A women wrongly accused Alan Newton of rape 21 years ago. She had picked Newton out of a police photo array a year after she was savagely attacked. Newton was then picked up and put in a lineup. The victim again identified Newton as the attacker.
But before the 1985 trial the victim told prosecutors that she wasn't still sure if Newton was the man who had raped and then stabbed her in the eye. However, prosecutors forged head, using the victims initial statements as the key evidence against him.
Mr. Newton insisted he was innocent and that he was with his fiancee in Queens the night of the attack. The jury did not believe him.
Alan Newton was convicted of rape, robbery, and assault. He was sentenced to up to 40 years in prison. He became eligible for parole after 10 years. However, because he steadfastly refused to admit his guilt and enroll in any sex offender program he was denied parole. Mr Newton said:
I never considered taking any type of program because I knew I was innocent...You've got a lot of other brothers in the system that are truly innocent also.Mr. Newton was then victimized again in 1994 when he filed an appeal requesting his DNA be compared to the physical evidence in the rape kit from 1984. The police said they had lost the evidence from his case. This happened again to his appeals in 1997 and 1998.
While he was in prison Mr. Newton's mother died. Newton's sister, Juanita, said: "That killed her, because she knew he was innocent...She died of a broken heart."
Finally last year after a renewed request by the Bronx District Attorney's Office, which included a copy of the original evidence-room voucher, the evidence was found exactly where it was supposed to be.
Thursday a judge in the Bronx exonerated Alan Newton after reviewing the DNA evidence from the savage 1984 crime.
The Bronx District Attorney issued a statement saying it regrets Newton's wrongful imprisonment.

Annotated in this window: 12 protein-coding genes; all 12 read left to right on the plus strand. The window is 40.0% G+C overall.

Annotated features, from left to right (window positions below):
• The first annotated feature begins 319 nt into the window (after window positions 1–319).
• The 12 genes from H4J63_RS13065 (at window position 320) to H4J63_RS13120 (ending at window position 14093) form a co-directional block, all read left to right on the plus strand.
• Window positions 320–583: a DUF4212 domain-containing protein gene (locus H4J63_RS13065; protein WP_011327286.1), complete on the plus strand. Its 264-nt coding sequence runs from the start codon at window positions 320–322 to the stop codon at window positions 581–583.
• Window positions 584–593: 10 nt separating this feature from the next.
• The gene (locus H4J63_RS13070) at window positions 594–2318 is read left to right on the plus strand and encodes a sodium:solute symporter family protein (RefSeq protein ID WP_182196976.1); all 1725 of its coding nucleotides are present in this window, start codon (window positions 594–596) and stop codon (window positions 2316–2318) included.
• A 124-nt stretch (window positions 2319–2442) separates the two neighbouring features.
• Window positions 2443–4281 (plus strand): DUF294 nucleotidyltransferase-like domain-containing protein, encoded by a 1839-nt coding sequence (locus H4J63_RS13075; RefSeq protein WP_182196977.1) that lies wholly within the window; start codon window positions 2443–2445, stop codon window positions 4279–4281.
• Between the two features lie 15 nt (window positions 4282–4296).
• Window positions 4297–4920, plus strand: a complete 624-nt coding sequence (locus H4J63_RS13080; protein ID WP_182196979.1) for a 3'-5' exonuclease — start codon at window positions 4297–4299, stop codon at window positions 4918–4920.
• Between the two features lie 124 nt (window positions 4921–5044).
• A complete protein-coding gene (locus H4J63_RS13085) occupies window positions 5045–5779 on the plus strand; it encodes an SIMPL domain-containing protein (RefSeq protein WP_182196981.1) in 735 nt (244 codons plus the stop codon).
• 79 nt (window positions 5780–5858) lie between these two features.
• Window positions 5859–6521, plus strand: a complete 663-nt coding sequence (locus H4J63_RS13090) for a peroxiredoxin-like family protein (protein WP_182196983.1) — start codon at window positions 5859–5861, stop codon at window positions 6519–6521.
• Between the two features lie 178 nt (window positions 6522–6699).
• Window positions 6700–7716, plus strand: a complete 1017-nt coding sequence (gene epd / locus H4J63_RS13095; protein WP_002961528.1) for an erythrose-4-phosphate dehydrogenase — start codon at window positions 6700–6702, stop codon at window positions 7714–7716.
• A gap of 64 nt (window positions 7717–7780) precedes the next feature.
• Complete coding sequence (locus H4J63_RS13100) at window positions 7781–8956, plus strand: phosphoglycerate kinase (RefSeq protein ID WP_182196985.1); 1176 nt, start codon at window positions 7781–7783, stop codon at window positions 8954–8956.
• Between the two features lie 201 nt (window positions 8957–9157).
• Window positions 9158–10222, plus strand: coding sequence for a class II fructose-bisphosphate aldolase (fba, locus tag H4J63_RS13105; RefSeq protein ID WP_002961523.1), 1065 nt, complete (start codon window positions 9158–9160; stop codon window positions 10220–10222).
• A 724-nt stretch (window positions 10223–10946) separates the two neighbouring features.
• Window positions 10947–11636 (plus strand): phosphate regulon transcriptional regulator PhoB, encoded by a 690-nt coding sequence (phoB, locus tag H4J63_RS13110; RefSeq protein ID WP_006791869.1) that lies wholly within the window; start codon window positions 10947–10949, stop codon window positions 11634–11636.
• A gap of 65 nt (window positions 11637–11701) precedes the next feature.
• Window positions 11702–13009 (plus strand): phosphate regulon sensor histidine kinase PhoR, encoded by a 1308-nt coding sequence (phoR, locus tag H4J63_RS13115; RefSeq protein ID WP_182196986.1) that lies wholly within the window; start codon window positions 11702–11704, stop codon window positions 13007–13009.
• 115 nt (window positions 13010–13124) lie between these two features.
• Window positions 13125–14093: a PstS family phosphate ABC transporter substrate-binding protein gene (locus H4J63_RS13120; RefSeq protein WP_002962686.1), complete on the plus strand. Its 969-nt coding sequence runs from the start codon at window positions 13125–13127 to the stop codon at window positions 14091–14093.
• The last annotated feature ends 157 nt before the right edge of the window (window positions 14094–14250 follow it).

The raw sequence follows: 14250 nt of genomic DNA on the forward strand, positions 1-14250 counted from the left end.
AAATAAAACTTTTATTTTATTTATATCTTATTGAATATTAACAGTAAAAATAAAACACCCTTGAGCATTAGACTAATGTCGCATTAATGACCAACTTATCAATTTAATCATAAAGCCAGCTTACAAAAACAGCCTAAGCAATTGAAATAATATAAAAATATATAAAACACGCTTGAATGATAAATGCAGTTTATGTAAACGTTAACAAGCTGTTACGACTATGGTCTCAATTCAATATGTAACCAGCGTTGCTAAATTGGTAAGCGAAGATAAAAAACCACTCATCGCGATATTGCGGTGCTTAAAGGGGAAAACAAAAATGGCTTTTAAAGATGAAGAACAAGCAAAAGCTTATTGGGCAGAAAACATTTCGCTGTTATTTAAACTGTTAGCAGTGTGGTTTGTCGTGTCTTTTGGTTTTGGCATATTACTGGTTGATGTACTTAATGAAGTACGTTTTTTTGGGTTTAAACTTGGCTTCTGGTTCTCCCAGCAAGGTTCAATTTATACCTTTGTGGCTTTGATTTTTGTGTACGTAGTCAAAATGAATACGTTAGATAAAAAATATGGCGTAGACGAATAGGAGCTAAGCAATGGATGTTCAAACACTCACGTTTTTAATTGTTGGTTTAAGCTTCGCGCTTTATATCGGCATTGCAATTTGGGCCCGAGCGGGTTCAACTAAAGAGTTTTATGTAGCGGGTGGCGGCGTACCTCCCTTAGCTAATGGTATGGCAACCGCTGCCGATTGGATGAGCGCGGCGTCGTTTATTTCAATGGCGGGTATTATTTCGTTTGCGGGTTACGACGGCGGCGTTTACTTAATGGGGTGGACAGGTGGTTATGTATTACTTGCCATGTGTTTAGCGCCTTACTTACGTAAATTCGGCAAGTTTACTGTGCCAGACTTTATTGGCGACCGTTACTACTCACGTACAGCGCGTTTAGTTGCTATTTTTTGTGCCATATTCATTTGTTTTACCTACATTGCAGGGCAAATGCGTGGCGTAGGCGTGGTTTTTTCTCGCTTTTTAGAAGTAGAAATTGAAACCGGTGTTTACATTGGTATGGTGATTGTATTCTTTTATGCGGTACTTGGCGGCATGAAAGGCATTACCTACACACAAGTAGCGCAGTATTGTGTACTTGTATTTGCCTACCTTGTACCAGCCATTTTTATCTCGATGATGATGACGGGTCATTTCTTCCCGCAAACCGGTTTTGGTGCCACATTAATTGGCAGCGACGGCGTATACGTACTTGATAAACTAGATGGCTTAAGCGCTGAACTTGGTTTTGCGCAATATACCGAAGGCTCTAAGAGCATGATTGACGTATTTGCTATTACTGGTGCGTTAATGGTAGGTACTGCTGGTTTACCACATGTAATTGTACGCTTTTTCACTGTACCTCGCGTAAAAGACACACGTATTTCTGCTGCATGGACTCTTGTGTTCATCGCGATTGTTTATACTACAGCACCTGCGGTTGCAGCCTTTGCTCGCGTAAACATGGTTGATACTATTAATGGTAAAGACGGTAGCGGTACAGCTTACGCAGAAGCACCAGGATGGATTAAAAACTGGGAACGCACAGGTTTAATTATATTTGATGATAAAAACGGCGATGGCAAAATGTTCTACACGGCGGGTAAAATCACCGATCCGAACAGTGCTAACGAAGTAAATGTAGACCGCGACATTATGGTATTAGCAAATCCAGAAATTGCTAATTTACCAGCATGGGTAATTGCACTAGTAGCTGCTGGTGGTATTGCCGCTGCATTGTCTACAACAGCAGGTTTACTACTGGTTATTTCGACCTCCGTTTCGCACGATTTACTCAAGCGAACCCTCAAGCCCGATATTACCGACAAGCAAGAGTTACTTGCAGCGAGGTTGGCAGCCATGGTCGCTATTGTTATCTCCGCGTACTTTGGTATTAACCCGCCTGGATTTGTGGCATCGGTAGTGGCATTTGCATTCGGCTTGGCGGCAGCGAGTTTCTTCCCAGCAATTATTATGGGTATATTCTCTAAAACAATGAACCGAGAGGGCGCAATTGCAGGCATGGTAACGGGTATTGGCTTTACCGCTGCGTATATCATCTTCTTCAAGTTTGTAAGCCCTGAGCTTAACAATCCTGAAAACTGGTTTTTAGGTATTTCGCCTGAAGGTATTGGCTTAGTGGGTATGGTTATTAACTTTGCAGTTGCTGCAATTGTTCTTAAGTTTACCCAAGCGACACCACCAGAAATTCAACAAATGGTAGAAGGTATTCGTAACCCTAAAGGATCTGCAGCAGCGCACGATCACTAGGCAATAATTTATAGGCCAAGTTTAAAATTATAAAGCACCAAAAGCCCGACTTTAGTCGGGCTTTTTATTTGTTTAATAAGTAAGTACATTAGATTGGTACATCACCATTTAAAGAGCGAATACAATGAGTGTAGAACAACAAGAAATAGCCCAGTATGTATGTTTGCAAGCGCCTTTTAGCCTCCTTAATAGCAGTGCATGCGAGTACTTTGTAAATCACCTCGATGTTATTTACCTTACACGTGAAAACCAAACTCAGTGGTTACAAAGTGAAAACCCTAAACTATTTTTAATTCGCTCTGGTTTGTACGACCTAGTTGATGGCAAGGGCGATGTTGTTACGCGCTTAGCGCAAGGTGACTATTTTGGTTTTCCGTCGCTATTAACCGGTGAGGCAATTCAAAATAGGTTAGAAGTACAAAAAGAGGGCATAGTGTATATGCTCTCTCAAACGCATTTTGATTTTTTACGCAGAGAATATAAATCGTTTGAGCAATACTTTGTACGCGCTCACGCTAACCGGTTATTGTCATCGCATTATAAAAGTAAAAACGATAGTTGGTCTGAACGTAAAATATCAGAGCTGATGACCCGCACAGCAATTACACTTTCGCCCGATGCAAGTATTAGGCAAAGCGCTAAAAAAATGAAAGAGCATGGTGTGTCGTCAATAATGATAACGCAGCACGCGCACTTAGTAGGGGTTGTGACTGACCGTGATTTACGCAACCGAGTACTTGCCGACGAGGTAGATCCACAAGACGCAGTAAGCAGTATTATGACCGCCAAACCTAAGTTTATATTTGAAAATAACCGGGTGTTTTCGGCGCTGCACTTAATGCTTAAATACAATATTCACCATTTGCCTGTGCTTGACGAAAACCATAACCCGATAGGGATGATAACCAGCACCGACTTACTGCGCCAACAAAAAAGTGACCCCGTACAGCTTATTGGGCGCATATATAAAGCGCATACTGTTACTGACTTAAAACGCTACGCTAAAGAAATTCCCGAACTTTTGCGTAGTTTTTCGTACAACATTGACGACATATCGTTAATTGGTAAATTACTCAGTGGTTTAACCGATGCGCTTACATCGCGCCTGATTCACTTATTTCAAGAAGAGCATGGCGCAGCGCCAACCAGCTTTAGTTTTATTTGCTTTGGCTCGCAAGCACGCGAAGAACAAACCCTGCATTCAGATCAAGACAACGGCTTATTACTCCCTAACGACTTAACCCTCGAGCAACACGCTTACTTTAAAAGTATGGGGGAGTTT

How do you give a man back 21 years of his life?
The New York Times reported:
At least 17 other people who have been convicted of serious crimes in New York City, and who maintain that they are innocent, have been unable to obtain DNA testing because the authorities say they cannot find the evidence, said Vanessa Potkin, a staff lawyer with the Innocence Project at the Benjamin N. Cardozo School of Law in Manhattan, a legal clinic that helps convicts get DNA tests.
By the Innocence Project's tally, the city has one of the worst records in the country for finding old evidence when it is sought by people seeking to clear their names:
Of the New York City cases that the project has been unable to resolve, 50 percent involved DNA evidence that had been lost or destroyed, compared with an average of 32 percent nationally.
"It has been much more difficult for us to locate forensic evidence in New York City than any other jurisdiction," Ms. Potkin said. "Mr. Newton could have been proven innocent in 1994."
Man free 21 years after wrongful rape conviction [MSNBC, July 6, 2006]
DNA Evidence Frees Man Convicted Of Bronx Rape 21 Years Ago [NY1, July 6, 2006]
New York Fails at Finding Evidence to Help the Wrongfully Convicted [NY Times, July 6, 2006]